Lionel Wounded Knee And Intertextuality Essay Research

Lionel, Wounded Knee, And Intertextuality Essay, Research Paper Lionel Red Dog, one of Thomas King’s characters in his novel Green Grass, Running Water, was an employee of the government. He worked in Indian Affairs,

Lionel, Wounded Knee, And Intertextuality Essay, Research Paper

Lionel Red Dog, one of Thomas King’s characters in his novel Green Grass,

Running Water, was an employee of the government. He worked in Indian Affairs,

and his job took him all over North America. It was in South Dakota that Lionel had

his last assignment.

Lionel was sent to Utah to deliver a speech on “The History of Cultural

Pluralism in Canada’s Boarding Schools.” While there, he runs into a band of natives

that coheres him into going to Wounded Knee for a peaceful rally. Along the way, the

vehicle that Lionel is riding in is pulled over by the police. He steps from the car, and

trips over a gun that was lying in the back. Hit by a policewoman, he is taken to jail

and, while there, he loses his job.

This, in a way, is very similar to what happened to AIM (American Indian

Movement) some years back. The natives were upset about the Government’s neglect

of treaties and grants. The natives held a peaceful rally in a town, then they all packed

up, and moved it to Wounded Knee.

Wounded Knee was the sight of a terrible massacre in the late 1800’s. The

Natives were traveling to a neighboring camp, when soldiers came upon them, and

“captured” the natives. The natives were asked to give up all weapons, and a

misunderstanding led the soldiers to believe there was a resistance. The soldiers

opened fire on the Natives, and over three quarters of the natives were killed.

There, at Wounded Knee, The natives set up road blocks meant to keep

tourists out. They did this so that the government would take notice of their plight.

But things went horribly wrong. The FBI intervened, and set up their own road

blocks. They stopped all traffic and it soon became a stand off. The natives were

confused that such an action should be taken, and many left. Of those who stayed, all

were members of AIM.

The FBI claimed that the AIM members were holding hostages, even though

the hostages told the FBI that they stayed because that was their home. The whole

thing escalated until the army was moved in. Eventually, the FBI apprehended the

members of AIM and the truth of the situation was suppressed for many years. The

American Indian Movement lost much of it’s credibility and support. This all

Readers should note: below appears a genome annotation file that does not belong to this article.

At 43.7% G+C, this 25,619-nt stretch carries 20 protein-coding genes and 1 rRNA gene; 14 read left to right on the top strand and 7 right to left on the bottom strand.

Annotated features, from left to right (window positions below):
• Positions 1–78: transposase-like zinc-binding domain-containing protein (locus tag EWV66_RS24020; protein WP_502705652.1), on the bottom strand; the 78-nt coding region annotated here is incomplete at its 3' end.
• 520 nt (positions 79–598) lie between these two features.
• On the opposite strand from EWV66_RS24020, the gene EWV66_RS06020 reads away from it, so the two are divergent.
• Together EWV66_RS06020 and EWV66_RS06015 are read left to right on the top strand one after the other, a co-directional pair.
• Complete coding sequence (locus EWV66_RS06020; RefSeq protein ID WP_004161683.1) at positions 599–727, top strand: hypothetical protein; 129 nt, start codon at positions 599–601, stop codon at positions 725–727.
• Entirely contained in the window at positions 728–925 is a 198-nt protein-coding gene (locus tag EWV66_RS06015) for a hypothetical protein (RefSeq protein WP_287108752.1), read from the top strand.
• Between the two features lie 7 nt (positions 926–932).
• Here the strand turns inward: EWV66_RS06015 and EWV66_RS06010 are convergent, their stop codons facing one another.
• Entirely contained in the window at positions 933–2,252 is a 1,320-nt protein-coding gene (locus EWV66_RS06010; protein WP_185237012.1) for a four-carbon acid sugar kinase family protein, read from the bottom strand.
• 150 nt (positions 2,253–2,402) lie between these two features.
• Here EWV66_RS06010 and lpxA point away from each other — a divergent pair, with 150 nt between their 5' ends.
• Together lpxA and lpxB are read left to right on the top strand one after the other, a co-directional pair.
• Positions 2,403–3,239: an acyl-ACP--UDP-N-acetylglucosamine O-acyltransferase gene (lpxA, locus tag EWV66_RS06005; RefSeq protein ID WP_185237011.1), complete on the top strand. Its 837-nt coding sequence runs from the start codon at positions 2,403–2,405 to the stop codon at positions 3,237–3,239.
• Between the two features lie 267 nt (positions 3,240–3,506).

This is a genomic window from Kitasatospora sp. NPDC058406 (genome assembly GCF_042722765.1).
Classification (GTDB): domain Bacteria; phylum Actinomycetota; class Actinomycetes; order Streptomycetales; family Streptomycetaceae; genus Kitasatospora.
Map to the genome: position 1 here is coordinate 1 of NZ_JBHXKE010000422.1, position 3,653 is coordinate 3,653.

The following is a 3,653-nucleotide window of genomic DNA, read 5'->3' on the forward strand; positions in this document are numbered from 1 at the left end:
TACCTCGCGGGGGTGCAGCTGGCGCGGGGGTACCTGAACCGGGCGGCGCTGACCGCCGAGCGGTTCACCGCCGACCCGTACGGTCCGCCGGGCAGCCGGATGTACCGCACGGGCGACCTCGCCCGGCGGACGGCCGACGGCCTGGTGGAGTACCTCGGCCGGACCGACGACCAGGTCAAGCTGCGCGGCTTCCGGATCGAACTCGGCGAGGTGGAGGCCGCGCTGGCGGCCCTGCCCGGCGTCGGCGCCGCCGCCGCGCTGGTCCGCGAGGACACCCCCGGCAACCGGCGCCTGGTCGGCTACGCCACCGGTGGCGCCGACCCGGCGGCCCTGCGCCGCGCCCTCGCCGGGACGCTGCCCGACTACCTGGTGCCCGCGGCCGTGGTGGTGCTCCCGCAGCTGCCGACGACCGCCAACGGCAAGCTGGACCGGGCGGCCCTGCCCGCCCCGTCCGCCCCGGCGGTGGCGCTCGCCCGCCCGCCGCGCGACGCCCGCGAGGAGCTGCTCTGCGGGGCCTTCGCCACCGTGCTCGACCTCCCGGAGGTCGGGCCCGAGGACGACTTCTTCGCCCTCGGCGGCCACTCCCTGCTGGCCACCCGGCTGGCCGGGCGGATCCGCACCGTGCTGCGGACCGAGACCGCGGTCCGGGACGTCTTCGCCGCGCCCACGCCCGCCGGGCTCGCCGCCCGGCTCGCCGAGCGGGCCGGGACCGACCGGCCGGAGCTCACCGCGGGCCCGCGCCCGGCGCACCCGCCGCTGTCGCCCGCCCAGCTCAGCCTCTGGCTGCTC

happened in 1973.

If we were to look at the basic story line to Lionel’s history and the AIM

occupation of Wounded Knee, we would see many similarities. The first similarity

would be both Lionel’s and AIM’s reputations. Before the troubles for both of them,

they had very good reputations. Lionel had a great job, AIM was well supported. Then

they both went to a peaceful demonstration.

Both demonstrations were about the same place, but at different times. AIM’s

demonstration was about the land around Wounded Knee, and their rights, while

Lionel went to a demonstration about what had happened at Wounded Knee.

I think it is here that I should mention that both these things happened at

different times. Lionel comes along after AIM, and it is a demonstration about what

had happened to AIM that Lionel is going to attend.

Upon reaching the point where the demonstration is to be held, Lionel is

stopped by the police, and because of a misunderstanding, he is taken to jail. AIM is

also wrongly accused and is eventually arrested by the authorities.

And the last, big similarity between Lionel, and AIM, is the loss of their

credibility. Lionel has a hard time finding a job, and ends up working in an electronics

store. AIM too, losses it’s credibility, and has not yet recovered completely from the

actions it took, and the actions taken against it.

I believe that Thomas King is quite clever in using Lionel to tell the story of

the occupation of Wounded Knee by AIM. Thomas uses Lionel effectively as a tool,

and anyone who has read, or has heard about what happened at Wounded Knee in

1973 would catch on quite quickly as to his intention of using Lionel for his telling of

the happenings at Wounded Knee.

King, Thomas. Green Grass, Running Water. United States: HarperCollins, 1994.

Zimmerman, Bill. Airlift to Wounded Knee. Chicago, Illinois: The Swallow Press

Incorporated, 1976.

Lyman, Stanley David. Wounded Knee 1973: A Personal Account. Ed. Floyd O’neil,

June Lyman, and Susan McKay. Nebraska: University of Nebraska

Press\Lincoln & London, 1991.

Brown, Dee. Bury my Heart at Wounded Knee. United States: Holt, Rinehart and

Winston, 1971.

—. Wounded Knee. United States: Holt, Rinehart and Winston, 1974.